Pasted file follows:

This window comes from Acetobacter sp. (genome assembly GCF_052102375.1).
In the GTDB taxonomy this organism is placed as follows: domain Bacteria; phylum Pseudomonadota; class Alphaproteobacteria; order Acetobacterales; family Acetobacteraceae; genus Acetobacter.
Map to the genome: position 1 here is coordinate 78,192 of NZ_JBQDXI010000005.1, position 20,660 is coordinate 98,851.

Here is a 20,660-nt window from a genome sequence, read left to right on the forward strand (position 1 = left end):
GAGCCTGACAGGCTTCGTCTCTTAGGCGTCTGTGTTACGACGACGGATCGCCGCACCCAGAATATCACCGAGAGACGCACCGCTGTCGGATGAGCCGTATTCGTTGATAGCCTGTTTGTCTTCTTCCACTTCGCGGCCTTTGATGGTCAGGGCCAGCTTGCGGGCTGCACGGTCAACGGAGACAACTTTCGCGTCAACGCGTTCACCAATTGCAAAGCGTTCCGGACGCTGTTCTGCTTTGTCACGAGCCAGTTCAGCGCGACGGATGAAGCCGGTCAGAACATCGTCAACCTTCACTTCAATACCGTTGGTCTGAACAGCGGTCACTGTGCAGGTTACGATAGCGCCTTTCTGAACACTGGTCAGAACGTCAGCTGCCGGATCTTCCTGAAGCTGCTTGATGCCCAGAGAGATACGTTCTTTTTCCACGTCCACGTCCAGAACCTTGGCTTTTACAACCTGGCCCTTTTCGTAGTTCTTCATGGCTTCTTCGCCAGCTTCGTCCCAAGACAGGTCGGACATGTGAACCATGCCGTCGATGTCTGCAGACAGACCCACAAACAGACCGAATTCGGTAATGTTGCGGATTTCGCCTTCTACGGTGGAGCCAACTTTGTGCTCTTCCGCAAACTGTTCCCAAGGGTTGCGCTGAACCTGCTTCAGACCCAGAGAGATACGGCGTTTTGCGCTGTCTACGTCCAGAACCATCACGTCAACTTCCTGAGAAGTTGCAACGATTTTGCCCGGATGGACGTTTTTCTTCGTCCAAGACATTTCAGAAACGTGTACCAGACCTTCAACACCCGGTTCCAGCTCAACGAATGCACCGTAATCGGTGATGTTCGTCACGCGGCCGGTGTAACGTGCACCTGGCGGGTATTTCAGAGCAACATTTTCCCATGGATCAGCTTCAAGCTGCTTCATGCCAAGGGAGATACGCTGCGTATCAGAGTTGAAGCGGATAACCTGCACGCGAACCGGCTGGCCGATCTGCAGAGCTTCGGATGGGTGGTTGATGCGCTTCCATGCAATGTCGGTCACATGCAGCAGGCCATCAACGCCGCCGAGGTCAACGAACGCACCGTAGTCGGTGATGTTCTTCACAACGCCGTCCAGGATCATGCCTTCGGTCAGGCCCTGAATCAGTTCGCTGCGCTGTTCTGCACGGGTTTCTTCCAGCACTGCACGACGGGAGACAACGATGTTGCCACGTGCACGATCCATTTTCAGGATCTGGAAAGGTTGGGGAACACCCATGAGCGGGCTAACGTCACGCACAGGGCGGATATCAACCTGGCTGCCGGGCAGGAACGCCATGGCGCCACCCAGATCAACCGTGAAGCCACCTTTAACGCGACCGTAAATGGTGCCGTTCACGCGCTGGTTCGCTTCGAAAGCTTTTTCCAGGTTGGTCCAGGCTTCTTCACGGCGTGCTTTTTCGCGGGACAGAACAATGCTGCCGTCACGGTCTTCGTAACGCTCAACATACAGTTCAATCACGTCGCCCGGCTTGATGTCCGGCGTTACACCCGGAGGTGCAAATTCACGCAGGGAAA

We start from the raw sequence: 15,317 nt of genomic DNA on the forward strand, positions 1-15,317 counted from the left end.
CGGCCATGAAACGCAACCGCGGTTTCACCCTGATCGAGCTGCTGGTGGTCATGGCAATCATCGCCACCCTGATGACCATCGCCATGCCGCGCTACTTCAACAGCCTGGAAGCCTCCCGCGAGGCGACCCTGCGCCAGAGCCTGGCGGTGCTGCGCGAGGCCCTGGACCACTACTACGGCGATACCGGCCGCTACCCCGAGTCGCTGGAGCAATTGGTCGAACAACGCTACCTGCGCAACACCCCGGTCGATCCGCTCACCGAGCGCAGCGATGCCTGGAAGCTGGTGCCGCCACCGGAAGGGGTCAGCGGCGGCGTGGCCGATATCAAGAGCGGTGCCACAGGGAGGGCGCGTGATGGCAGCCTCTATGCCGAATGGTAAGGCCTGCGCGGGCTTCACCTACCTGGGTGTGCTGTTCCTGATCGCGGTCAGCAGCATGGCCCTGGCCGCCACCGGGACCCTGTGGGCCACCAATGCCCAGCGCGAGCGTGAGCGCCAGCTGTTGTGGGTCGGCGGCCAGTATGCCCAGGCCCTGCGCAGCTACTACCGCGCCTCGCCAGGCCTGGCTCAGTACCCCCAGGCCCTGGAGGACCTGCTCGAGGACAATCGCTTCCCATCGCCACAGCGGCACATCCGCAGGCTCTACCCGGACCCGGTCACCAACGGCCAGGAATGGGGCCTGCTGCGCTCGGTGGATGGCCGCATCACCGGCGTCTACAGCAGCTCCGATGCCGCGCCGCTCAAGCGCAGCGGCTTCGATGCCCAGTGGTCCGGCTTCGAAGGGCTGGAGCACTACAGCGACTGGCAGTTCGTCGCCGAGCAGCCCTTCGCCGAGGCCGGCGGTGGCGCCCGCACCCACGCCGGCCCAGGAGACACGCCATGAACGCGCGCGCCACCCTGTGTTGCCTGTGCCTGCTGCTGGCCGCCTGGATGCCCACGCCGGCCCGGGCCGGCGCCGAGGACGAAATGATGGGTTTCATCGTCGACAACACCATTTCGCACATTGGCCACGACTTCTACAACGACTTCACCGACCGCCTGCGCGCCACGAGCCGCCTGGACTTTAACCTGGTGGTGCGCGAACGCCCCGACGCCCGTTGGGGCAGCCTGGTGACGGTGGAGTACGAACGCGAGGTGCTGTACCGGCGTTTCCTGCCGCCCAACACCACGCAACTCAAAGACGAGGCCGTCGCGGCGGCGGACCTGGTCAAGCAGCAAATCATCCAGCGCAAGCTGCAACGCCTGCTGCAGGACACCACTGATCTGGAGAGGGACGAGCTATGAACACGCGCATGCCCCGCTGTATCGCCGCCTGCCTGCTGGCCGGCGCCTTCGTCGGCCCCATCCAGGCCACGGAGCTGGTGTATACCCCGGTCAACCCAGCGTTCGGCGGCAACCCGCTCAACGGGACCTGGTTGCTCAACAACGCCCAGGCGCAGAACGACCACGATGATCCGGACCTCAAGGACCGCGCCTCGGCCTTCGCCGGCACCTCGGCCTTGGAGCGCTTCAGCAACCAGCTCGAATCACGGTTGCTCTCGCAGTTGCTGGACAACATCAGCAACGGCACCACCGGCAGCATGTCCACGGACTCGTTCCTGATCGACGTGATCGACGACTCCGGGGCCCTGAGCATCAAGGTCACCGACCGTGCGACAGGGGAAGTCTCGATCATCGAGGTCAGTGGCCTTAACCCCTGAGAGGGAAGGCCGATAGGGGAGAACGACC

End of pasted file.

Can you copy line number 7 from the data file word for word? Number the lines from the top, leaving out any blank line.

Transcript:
CGGCCATGAAACGCAACCGCGGTTTCACCCTGATCGAGCTGCTGGTGGTCATGGCAATCATCGCCACCCTGATGACCATCGCCATGCCGCGCTACTTCAACAGCCTGGAAGCCTCCCGCGAGGCGACCCTGCGCCAGAGCCTGGCGGTGCTGCGCGAGGCCCTGGACCACTACTACGGCGATACCGGCCGCTACCCCGAGTCGCTGGAGCAATTGGTCGAACAACGCTACCTGCGCAACACCCCGGTCGATCCGCTCACCGAGCGCAGCGATGCCTGGAAGCTGGTGCCGCCACCGGAAGGGGTCAGCGGCGGCGTGGCCGATATCAAGAGCGGTGCCACAGGGAGGGCGCGTGATGGCAGCCTCTATGCCGAATGGTAAGGCCTGCGCGGGCTTCACCTACCTGGGTGTGCTGTTCCTGATCGCGGTCAGCAGCATGGCCCTGGCCGCCACCGGGACCCTGTGGGCCACCAATGCCCAGCGCGAGCGTGAGCGCCAGCTGTTGTGGGTCGGCGGCCAGTATGCCCAGGCCCTGCGCAGCTACTACCGCGCCTCGCCAGGCCTGGCTCAGTACCCCCAGGCCCTGGAGGACCTGCTCGAGGACAATCGCTTCCCATCGCCACAGCGGCACATCCGCAGGCTCTACCCGGACCCGGTCACCAACGGCCAGGAATGGGGCCTGCTGCGCTCGGTGGATGGCCGCATCACCGGCGTCTACAGCAGCTCCGATGCCGCGCCGCTCAAGCGCAGCGGCTTCGATGCCCAGTGGTCCGGCTTCGAAGGGCTGGAGCACTACAGCGACTGGCAGTTCGTCGCCGAGCAGCCCTTCGCCGAGGCCGGCGGTGGCGCCCGCACCCACGCCGGCCCAGGAGACACGCCATGAACGCGCGCGCCACCCTGTGTTGCCTGTGCCTGCTGCTGGCCGCCTGGATGCCCACGCCGGCCCGGGCCGGCGCCGAGGACGAAATGATGGGTTTCATCGTCGACAACACCATTTCGCACATTGGCCACGACTTCTACAACGACTTCACCGACCGCCTGCGCGCCACGAGCCGCCTGGACTTTAACCTGGTGGTGCGCGAACGCCCCGACGCCCGTTGGGGCAGCCTGGTGACGGTGGAGTACGAACGCGAGGTGCTGTACCGGCGTTTCCTGCCGCCCAACACCACGCAACTCAAAGACGAGGCCGTCGCGGCGGCGGACCTGGTCAAGCAGCAAATCATCCAGCGCAAGCTGCAACGCCTGCTGCAGGACACCACTGATCTGGAGAGGGACGAGCTATGAACACGCGCATGCCCCGCTGTATCGCCGCCTGCCTGCTGGCCGGCGCCTTCGTCGGCCCCATCCAGGCCACGGAGCTGGTGTATACCCCGGTCAACCCAGCGTTCGGCGGCAACCCGCTCAACGGGACCTGGTTGCTCAACAACGCCCAGGCGCAGAACGACCACGATGATCCGGACCTCAAGGACCGCGCCTCGGCCTTCGCCGGCACCTCGGCCTTGGAGCGCTTCAGCAACCAGCTCGAATCACGGTTGCTCTCGCAGTTGCTGGACAACATCAGCAACGGCACCACCGGCAGCATGTCCACGGACTCGTTCCTGATCGACGTGATCGACGACTCCGGGGCCCTGAGCATCAAGGTCACCGACCGTGCGACAGGGGAAGTCTCGATCATCGAGGTCAGTGGCCTTAACCCCTGAGAGGGAAGGCCGATAGGGGAGAACGACC